Record highs for Notre Dame research funding

Author: Joanne Fahey

CEES Professor Amy Hixon works with an undergraduate researcher in her Stinson-Remick lab

The University of Notre Dame has received $133.7 million in research funding for fiscal year 2015. This is an all-time record for the University and $20 million more than last year.

“Our ongoing growth as a preeminent research university is being realized and recognized in many important ways — through projects and products that are making a real difference in the world, honors won by our faculty and the steady annual increases in funding from government agencies and other sponsors,” said Rev. John I. Jenkins, C.S.C., Notre Dame’s president. “This past year’s record-breaking total is a testament to the outstanding work being done by faculty across campus, as well as the support they are receiving from Bob Bernhard and his team in Notre Dame Research.”

Approximately 71.27 percent of all successful proposals came from federal funding, while 24.27 percent were from foundations and other sponsors and 4.46 percent from industrial sponsors. Among some of the largest awards:

  • More than $6 million from the Microelectronics Advanced Research Corp. and the Defense Advanced Research Project Agency (DARPA) for continued support of the Center for Low Energy Systems Technology (LEAST), which is directed by professor Alan Seabaugh.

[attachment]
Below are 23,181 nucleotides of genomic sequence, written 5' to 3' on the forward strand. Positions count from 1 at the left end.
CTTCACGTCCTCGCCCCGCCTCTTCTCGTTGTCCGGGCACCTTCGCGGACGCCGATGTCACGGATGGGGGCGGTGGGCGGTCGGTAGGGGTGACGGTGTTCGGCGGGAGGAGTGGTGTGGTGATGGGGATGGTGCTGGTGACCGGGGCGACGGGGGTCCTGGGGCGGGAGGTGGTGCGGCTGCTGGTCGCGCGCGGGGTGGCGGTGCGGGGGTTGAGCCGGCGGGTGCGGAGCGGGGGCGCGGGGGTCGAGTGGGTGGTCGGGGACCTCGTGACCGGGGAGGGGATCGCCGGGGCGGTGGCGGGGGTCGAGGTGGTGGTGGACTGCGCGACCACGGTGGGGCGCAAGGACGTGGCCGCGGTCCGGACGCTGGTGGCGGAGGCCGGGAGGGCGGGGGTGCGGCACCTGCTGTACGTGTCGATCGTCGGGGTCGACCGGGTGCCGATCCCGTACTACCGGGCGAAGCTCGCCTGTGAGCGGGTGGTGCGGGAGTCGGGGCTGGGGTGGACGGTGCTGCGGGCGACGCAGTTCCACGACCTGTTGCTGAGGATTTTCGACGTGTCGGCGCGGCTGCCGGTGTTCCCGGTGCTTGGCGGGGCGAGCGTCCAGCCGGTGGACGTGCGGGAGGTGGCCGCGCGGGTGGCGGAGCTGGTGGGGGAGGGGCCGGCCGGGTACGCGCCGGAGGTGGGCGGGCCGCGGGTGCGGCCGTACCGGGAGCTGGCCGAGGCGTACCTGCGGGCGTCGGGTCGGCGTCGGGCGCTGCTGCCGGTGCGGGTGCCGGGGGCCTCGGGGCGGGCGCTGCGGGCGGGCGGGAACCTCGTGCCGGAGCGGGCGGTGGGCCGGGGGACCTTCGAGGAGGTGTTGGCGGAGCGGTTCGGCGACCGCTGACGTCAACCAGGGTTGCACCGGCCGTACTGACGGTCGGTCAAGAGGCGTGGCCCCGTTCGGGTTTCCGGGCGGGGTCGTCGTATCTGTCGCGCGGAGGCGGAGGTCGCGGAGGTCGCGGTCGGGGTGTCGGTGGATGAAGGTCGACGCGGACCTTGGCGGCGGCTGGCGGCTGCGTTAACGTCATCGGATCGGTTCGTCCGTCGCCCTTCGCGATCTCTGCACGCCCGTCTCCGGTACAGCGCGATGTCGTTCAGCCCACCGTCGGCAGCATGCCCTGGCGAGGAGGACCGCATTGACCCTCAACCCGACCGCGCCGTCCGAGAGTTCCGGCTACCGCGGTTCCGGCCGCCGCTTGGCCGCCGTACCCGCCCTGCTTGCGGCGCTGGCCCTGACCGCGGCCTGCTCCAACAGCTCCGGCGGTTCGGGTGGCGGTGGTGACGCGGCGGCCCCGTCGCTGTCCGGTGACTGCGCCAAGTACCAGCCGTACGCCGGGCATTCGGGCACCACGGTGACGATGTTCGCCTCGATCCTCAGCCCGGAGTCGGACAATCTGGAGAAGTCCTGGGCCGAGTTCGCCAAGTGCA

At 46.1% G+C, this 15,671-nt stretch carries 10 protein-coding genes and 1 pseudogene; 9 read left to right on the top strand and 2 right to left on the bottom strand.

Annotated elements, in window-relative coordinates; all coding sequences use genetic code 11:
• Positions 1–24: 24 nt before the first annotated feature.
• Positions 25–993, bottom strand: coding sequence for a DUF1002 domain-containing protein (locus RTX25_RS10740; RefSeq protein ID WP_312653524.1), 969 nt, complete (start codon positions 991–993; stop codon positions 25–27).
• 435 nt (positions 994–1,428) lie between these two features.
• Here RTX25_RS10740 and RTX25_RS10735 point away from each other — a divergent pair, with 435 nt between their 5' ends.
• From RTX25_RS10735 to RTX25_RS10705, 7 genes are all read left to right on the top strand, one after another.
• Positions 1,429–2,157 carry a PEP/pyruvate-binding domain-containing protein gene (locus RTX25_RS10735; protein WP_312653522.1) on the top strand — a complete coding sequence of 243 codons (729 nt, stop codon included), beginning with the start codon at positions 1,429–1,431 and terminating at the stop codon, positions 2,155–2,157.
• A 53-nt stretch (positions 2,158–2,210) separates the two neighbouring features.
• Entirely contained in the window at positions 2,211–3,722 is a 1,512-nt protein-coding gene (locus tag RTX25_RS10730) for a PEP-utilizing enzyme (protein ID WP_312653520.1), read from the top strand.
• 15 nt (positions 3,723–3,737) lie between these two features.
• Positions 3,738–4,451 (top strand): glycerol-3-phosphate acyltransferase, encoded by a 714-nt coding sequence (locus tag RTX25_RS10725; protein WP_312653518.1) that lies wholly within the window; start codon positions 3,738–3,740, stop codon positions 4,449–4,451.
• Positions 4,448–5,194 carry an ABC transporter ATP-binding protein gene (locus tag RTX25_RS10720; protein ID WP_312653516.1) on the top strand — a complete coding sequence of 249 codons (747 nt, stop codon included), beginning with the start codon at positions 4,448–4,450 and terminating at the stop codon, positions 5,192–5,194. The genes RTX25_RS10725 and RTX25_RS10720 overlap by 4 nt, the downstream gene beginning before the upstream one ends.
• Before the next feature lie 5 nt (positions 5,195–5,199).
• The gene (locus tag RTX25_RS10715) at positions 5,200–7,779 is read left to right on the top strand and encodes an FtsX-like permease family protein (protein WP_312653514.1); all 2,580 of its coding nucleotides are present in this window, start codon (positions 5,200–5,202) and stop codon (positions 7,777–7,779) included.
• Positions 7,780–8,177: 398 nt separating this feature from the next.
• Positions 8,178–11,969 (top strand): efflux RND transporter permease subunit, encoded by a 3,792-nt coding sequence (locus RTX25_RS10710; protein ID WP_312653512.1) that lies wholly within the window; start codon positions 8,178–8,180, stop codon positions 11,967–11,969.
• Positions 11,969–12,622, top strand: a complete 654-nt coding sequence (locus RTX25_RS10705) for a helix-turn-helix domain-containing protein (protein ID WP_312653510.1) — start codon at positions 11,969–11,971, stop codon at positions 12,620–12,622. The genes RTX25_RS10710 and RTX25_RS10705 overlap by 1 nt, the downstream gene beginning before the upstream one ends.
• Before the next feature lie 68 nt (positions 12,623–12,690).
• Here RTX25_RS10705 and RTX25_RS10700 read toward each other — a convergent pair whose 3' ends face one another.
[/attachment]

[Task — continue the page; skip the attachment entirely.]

• A $2.4 million grant to professor Matt Bloom of the Mendoza College of Business to study faith and flourishing at work from the Templeton Religion Trust.
  • A $1.78 million award from the John Templeton Foundation to professors Celia Deane-Drummond and Agustín Fuentes from the Departments of Theology and Anthropology, respectively, to research human distinctiveness, including an associated summer seminar for theologians in evolutionary anthropology.
  • More than $6.6 million from the Department of Energy to professor Ian Carmichael in the Radiation Laboratory for continued research into radiation chemistry and photochemistry in the condensed phase and at interfaces. This project has been awarded more than $51 million since the current phase began in 2004.

In addition to these awards and others from the Colleges of Arts and Letters, Business, Engineering and Science, faculty from the School of Architecture, the forthcoming Keough School of Global Affairs and the Law School contributed to the total as well.

Speaking about the record funding, Robert J. Bernhard, vice president for research, said, “The growth trajectory of research at Notre Dame is a direct result of the hard work and talent of our faculty. Together with their progressive vision for research at the University and unending search for meaning, truth and original discovery, Notre Dame Research continues to grow and develop as a force for good.”

For more information, visit or @UNDResearch.